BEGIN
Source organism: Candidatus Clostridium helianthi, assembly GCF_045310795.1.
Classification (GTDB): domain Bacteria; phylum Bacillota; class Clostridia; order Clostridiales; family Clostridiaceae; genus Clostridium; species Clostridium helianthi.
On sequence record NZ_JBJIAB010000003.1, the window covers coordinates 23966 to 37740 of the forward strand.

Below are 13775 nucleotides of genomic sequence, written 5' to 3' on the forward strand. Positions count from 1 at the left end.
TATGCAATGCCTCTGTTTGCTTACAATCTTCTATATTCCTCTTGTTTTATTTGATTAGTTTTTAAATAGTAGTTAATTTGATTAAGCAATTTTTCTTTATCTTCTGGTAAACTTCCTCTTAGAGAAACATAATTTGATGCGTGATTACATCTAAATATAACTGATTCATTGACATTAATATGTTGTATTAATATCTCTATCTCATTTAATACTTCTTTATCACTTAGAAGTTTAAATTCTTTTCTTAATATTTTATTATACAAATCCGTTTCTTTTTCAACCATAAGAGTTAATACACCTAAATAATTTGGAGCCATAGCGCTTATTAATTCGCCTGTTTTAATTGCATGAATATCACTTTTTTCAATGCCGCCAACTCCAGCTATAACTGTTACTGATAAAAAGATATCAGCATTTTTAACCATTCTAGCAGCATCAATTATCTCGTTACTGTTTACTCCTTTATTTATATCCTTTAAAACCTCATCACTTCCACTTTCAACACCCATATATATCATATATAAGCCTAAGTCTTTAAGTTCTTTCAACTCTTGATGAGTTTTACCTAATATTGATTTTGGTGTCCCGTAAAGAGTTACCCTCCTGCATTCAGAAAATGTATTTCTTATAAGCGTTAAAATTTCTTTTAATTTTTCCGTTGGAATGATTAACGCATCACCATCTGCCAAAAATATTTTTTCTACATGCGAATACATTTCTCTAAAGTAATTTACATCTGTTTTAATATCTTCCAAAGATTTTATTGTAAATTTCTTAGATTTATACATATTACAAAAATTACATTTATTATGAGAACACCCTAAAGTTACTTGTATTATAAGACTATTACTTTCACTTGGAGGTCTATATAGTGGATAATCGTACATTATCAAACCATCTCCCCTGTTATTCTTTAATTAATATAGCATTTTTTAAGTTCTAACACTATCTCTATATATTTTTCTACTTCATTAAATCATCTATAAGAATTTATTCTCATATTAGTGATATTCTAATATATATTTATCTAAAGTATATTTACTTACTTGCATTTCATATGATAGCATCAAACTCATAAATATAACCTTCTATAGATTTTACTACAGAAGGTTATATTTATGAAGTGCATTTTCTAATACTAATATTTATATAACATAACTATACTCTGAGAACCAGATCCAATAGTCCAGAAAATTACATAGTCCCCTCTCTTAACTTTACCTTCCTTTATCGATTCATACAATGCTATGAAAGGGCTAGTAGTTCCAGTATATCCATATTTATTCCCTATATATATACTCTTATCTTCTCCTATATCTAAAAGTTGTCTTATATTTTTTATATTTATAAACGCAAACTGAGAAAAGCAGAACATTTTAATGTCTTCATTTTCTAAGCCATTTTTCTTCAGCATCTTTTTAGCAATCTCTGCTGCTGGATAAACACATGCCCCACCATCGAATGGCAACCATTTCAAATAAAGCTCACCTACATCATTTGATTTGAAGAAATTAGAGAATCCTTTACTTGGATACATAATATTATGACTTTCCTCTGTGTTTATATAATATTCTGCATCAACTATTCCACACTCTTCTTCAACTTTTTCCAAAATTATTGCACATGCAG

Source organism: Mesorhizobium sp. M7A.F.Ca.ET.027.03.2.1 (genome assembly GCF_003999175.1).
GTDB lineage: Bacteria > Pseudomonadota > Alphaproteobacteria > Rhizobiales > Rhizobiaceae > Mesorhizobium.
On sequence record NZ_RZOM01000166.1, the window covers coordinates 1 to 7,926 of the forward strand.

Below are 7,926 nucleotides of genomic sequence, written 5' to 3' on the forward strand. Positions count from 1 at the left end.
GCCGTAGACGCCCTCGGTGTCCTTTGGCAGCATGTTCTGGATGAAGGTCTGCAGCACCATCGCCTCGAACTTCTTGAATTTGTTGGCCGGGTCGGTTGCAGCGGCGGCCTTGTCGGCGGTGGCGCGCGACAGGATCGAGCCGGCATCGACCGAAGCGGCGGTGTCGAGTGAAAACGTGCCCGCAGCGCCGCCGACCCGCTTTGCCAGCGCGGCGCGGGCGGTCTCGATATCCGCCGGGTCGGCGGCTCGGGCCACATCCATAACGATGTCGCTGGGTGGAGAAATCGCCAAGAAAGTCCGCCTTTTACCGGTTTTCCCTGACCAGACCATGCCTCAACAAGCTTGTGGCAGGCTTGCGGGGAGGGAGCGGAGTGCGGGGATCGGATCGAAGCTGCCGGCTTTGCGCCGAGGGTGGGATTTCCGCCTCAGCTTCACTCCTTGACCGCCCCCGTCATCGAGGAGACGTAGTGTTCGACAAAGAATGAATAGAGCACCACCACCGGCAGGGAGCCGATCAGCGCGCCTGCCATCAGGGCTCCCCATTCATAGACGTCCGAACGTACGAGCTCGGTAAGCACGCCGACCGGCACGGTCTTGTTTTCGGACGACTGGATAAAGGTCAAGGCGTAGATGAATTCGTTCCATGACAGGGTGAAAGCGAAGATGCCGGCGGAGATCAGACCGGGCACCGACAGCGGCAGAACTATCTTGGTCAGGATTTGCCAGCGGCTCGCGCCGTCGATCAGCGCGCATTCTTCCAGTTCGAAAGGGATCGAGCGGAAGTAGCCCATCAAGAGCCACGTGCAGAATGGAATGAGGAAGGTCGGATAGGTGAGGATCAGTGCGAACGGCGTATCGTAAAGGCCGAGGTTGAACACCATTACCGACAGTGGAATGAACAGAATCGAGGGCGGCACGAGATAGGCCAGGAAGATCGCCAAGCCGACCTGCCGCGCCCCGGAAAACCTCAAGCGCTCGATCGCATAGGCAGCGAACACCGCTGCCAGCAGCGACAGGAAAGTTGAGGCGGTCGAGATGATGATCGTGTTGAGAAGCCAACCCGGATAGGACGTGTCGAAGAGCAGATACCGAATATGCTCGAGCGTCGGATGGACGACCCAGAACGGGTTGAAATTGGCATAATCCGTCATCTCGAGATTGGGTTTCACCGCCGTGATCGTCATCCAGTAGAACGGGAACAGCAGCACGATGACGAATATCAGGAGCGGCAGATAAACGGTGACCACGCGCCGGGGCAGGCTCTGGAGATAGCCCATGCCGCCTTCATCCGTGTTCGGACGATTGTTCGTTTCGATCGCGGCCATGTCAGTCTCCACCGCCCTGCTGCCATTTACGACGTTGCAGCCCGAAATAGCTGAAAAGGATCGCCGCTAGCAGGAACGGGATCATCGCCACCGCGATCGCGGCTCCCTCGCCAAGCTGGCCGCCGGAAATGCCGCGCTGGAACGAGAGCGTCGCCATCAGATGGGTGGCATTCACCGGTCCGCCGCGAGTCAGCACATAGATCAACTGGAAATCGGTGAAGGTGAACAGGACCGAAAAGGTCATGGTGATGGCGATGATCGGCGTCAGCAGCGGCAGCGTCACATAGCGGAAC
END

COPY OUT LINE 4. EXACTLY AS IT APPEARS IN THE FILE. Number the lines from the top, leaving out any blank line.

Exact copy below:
Below are 13775 nucleotides of genomic sequence, written 5' to 3' on the forward strand. Positions count from 1 at the left end.